Cinema was chosen by Kurosawa out of an overwhelming feeling of not belonging. His movies for the longest time concentrated on the outsider, people breaking away from the system. In Japan movies were considered extremely questionable when Kurosawa was a child in the 1910’s and 20’s. Yet, his military father took him to see many films. This was one of the few things his farther broke from tradition to do. I believe there was a tremendous strain between Akira and his father. The strain was great because Akira so badly wanted to be like him and earn his respect. Kurosawa had three sisters. He said he could relate with them way more than his older brother. He played games with them and was much more emotionally vulnerable with them then his brother and father.  Akira lost one of his sisters to illness when he was in fourth grade. His autobiography reveals he had great feelings for this sister and it was a deeply painful loss.

In middle school Kurosawa began to grow up quickly. He observed the great earthquake of 1923. Though nobody close to him was killed his brother took him out to the city and both of them observed the mass damages. He said they went one place where as far as you could see there was, “every type of corpse imaginable”. Akira’s brother ended up committing suicide when Akira was in his early twenties. These things along with the great destruction of the atomic bombs in the 1940’s gives great insight to why Kurosawa’s stories so often revolve around destruction and war. Kurosawa needed to grow up quickly and he began to apply himself physically and built up an appreciation for athletics, military, and discipline.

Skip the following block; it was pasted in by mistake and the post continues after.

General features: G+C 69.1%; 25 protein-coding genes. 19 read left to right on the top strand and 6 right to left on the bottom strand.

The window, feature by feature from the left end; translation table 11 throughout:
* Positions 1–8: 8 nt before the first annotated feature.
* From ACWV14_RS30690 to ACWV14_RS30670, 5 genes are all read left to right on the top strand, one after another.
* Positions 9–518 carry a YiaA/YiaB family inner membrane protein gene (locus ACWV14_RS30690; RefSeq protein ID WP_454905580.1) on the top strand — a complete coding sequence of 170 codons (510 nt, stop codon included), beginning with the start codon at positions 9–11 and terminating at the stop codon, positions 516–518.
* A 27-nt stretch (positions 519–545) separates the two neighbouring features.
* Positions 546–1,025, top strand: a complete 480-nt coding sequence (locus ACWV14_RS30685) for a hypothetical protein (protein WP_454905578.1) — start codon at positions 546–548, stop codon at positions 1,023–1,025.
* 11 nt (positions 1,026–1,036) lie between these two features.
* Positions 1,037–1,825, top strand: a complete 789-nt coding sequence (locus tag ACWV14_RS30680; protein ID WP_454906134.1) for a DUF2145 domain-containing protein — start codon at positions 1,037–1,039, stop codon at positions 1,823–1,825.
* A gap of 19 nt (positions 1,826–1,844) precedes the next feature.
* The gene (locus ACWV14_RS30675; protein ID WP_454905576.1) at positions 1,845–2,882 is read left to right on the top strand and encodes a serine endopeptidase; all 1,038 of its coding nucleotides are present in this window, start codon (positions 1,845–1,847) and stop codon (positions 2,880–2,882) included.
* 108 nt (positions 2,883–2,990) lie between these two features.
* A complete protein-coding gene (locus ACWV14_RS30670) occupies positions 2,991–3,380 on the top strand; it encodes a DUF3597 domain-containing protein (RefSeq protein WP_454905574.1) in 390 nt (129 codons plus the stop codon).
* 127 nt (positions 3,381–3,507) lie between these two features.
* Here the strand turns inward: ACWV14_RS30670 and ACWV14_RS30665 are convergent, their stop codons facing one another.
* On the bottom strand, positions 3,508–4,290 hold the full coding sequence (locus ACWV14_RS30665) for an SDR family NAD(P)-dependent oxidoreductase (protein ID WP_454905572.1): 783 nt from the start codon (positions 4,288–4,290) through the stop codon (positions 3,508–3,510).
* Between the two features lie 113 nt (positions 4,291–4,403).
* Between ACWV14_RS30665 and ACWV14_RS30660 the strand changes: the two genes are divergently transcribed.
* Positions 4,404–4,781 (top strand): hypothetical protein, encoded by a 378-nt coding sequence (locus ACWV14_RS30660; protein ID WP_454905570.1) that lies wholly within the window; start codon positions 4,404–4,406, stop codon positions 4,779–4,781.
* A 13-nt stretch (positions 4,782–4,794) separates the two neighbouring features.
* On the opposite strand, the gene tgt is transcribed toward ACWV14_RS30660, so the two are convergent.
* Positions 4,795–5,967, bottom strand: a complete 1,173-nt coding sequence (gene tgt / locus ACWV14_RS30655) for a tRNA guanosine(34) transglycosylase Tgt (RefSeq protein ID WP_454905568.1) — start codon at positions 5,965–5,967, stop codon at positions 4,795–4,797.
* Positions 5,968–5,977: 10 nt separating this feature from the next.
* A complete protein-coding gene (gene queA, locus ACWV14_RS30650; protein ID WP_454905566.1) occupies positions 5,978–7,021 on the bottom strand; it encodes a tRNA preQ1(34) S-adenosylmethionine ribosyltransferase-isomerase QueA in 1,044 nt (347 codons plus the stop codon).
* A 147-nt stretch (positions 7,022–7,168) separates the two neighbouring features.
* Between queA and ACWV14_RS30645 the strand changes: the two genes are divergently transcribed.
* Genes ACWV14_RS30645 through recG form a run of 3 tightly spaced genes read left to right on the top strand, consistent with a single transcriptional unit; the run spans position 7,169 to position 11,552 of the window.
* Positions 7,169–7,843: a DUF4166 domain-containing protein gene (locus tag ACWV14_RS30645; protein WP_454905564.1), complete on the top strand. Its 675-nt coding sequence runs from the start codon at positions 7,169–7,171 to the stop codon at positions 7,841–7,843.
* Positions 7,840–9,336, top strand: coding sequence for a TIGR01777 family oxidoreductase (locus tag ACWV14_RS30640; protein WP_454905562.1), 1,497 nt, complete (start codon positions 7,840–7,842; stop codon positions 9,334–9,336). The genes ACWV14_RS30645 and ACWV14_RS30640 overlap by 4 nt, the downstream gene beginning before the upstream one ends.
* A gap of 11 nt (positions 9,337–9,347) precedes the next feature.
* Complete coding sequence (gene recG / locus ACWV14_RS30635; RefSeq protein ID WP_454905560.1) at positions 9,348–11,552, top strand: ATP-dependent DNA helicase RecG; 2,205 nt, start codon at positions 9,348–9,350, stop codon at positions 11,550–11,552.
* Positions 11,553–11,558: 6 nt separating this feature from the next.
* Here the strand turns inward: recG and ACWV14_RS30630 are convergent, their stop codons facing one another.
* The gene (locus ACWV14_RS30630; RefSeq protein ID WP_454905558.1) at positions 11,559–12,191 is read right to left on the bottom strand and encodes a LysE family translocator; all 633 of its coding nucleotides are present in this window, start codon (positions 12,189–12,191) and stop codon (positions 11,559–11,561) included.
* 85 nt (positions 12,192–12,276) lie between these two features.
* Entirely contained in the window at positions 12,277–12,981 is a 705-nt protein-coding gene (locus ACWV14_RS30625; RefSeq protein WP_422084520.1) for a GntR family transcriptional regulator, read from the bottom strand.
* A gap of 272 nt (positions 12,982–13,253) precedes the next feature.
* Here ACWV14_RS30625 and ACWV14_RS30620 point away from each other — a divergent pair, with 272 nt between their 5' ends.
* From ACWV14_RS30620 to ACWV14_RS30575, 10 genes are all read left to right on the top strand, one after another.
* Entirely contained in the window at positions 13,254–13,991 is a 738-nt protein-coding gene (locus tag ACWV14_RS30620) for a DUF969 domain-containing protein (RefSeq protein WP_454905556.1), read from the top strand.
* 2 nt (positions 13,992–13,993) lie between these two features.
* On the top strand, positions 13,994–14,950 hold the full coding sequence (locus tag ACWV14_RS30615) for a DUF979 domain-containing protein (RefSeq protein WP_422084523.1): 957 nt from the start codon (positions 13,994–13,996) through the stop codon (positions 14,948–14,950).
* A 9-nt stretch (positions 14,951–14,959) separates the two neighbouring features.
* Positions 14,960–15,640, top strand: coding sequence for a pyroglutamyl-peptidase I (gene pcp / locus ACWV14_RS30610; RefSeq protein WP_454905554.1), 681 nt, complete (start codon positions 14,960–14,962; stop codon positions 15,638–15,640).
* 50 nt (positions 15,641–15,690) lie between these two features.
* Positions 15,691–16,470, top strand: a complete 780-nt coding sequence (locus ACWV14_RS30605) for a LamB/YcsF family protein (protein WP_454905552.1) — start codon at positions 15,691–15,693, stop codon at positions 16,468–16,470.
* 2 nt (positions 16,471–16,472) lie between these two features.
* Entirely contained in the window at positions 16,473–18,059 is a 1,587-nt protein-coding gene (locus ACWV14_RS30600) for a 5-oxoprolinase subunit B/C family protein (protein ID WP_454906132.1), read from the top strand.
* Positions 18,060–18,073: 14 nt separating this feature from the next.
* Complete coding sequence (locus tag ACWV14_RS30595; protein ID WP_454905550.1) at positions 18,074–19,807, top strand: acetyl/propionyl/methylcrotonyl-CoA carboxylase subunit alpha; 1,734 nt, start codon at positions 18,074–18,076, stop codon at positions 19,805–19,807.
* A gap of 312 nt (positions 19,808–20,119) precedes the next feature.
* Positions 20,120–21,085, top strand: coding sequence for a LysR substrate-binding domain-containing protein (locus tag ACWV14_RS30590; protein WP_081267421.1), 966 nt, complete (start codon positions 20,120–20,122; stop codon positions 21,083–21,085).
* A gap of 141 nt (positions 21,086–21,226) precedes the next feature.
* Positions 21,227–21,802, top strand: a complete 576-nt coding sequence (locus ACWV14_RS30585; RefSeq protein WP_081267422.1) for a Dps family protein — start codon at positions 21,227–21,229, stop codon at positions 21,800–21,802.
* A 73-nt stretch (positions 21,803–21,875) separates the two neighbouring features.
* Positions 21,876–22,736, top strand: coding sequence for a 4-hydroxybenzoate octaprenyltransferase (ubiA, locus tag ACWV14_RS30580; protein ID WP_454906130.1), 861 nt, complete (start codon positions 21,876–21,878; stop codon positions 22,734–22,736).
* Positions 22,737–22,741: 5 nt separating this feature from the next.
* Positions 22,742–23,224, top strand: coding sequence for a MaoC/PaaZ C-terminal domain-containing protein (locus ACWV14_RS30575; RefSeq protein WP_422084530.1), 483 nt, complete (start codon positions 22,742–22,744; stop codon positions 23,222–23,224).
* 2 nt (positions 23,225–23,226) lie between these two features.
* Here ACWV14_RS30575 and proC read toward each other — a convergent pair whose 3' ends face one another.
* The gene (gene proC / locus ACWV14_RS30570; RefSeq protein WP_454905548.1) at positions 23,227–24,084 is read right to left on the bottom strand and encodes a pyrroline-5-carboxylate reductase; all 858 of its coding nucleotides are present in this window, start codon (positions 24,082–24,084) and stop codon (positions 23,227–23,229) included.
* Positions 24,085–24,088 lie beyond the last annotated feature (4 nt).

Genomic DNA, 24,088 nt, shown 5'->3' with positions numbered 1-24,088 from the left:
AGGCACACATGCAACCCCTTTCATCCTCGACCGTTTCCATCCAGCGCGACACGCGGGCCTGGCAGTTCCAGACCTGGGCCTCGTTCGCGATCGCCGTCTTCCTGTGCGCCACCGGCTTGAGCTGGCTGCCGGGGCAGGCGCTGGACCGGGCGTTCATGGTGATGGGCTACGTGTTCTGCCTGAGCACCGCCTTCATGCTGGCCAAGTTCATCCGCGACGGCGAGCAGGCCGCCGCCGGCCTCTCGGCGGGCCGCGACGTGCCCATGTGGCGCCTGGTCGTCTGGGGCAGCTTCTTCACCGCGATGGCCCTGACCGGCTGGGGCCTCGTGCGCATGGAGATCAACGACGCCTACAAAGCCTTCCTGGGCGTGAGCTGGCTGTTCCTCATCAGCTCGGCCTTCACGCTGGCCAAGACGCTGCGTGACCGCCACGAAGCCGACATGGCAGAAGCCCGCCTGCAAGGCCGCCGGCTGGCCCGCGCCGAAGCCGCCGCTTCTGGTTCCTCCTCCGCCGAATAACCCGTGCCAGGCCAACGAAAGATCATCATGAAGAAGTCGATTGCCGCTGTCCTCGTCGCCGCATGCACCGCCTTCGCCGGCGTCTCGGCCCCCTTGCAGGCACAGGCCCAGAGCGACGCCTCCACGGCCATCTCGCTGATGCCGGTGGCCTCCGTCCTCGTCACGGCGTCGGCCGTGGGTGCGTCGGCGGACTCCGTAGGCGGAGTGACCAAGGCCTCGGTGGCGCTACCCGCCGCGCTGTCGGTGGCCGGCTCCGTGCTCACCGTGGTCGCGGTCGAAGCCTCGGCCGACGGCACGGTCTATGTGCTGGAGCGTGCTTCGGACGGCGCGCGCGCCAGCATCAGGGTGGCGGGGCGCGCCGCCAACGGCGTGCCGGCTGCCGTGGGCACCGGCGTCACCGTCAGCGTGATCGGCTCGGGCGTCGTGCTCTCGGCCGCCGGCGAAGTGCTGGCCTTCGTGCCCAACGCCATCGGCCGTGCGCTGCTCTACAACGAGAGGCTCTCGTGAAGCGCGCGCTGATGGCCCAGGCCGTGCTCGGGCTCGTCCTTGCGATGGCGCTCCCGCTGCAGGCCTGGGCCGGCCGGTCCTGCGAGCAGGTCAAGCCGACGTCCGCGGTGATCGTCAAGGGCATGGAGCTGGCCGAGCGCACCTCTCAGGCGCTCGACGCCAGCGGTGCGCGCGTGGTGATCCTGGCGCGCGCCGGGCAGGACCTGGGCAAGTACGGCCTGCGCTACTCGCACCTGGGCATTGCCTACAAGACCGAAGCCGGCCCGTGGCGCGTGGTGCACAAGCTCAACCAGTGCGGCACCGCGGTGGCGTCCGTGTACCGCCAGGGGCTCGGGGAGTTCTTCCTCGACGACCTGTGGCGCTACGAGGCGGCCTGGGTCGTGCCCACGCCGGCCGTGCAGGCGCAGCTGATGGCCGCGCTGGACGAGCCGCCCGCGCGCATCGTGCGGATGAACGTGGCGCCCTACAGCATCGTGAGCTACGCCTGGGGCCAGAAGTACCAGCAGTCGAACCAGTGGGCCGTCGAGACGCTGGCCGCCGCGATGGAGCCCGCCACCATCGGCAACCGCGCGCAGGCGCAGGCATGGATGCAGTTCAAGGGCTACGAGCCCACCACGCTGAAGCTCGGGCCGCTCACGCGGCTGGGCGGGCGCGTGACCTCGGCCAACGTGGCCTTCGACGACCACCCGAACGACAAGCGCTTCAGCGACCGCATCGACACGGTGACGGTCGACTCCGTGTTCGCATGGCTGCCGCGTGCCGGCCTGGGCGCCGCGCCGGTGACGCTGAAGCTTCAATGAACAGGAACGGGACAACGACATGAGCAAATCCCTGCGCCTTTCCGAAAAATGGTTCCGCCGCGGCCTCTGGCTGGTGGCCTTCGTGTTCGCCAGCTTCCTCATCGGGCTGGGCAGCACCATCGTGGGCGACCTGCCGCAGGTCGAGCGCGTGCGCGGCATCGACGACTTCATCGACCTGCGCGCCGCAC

Through the midst of all the destruction and war Kurosawa has been able to retain a powerful grip on his films emotions and the inner journey of his characters. The plots of his films are only used to dig deeper into his characters emotional conflict. This is what separates his work. Though Akira Kurosawa was forced go grow up at a very early age, he never lost touch with his emotions. This might be due to the fact he developed a relationship with his sisters. It might be due to wanting to reach out to his father. Akira said in his autobiography he believed his father was an sentimentalist at heart. One of the places where his father seemed to be willing to open himself up was in the movie theater. I can see Akira trying to reach that sentimental side of his father with his movies. I can easily say he did it with me.